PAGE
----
edit to add, three weeks later: in theory weat –that’s an adler and marvell reference — world enough and time — I could log into my sleeping sleeping Patch account and cut and paste this more properly like but this cache catch is the best I can do, me on bill gould, father of my school mates tim and billy:
I ran into William B. Gould IV, the famous labor law professor and baseball nut, at the dry cleaners today. I go to , on Cali Ave, in the building that used to hold the fabled Keystone Palo Alto and several other lesser nightclubs.
I didn’t recognize Gould at first, although I went to his reading at Stanford Book Store a few months back. I bought and had him sign his recent book on the history of baseball as told in labor terms (Curt Flood and all that).
I noticed a set of credentials on his dashboard from civic events and baseball games gone by, then double-taked and back-tracked to greet him. His sons Bill the V and Tim were at Gunn when I was there, back in the early 1980s. I recall that his book, although mostly about Major Leagues had a photo of the professor’s grandson, William B. Gould VI, hitting a game-winning homer in a youth game in SoCal. (His Carlton Fisk moment, I guess, or the first such).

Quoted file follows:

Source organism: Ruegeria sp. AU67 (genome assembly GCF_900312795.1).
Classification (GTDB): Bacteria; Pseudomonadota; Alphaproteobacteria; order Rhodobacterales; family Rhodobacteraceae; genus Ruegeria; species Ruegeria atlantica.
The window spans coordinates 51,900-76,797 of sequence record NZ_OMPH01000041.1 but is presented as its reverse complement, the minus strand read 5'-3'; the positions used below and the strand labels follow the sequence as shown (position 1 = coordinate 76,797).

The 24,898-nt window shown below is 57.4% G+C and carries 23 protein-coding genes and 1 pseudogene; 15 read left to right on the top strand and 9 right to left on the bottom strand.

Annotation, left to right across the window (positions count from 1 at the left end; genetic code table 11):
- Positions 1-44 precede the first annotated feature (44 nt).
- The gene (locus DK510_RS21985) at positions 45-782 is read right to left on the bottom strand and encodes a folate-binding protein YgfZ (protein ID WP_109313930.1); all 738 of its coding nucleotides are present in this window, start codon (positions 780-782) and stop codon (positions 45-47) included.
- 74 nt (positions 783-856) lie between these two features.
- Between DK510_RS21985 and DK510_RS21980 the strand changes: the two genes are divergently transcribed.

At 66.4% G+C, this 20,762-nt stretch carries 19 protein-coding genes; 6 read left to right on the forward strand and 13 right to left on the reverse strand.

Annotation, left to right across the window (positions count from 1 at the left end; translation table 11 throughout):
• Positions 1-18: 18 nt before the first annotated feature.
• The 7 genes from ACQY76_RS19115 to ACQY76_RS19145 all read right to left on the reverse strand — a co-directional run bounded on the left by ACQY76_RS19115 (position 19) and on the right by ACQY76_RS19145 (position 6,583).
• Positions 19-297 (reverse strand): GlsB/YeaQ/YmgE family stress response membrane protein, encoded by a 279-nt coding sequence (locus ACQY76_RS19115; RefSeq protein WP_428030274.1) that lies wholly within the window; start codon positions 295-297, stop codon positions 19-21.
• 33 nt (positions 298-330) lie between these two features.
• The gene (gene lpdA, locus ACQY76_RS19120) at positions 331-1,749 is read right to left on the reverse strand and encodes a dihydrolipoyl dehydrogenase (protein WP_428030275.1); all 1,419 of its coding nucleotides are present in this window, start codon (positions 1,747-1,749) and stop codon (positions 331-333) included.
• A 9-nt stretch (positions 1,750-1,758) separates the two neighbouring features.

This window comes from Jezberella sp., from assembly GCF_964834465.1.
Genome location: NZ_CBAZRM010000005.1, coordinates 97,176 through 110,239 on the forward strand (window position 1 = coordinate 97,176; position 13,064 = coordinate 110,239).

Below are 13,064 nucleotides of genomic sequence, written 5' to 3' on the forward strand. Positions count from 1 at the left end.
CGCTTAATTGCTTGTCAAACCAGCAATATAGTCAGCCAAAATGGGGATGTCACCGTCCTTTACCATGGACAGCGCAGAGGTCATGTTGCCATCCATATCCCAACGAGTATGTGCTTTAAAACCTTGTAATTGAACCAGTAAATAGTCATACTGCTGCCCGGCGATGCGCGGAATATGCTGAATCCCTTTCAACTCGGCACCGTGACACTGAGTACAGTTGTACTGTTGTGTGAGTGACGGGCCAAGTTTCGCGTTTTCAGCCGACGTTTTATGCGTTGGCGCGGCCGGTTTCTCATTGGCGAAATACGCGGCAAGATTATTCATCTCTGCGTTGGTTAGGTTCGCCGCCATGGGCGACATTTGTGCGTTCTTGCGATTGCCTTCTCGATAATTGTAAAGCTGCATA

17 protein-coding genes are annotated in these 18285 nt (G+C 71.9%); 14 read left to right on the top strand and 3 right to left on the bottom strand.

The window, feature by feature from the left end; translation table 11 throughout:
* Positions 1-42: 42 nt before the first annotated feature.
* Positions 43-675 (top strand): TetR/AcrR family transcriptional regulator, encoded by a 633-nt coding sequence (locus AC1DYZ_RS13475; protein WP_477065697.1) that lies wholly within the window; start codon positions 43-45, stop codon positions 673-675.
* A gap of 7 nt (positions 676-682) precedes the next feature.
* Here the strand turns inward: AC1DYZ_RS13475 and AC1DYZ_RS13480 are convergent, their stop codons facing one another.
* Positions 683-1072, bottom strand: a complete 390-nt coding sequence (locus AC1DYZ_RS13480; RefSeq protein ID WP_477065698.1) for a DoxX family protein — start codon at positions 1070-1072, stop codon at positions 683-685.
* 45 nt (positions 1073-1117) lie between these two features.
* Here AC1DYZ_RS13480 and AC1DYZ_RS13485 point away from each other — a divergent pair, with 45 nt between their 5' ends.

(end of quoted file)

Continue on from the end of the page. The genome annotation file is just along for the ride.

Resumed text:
Gould’s car is a red Chevy Camero Z-24 that has a personalized plate reading BOSOX98 which I will have to look into whether it references a year (1898? as in the first World Series or something, or 1998 as in I don’t recall, what, Wade Boggs top season? Or maybe it’s a jersey number? What did Yaz wear?).
Most people know him, if at all, as a Stanford professor who was on National Labor Relations Board and helped end a baseball labor dispute. I also recall running into him and mentioning Alan Davis and the No on D campaign and I think Gould did send a letter out expressing his concern over the measure (which won anyways, i.e. we of the working class lost, but I am here to talk baseball, not politics).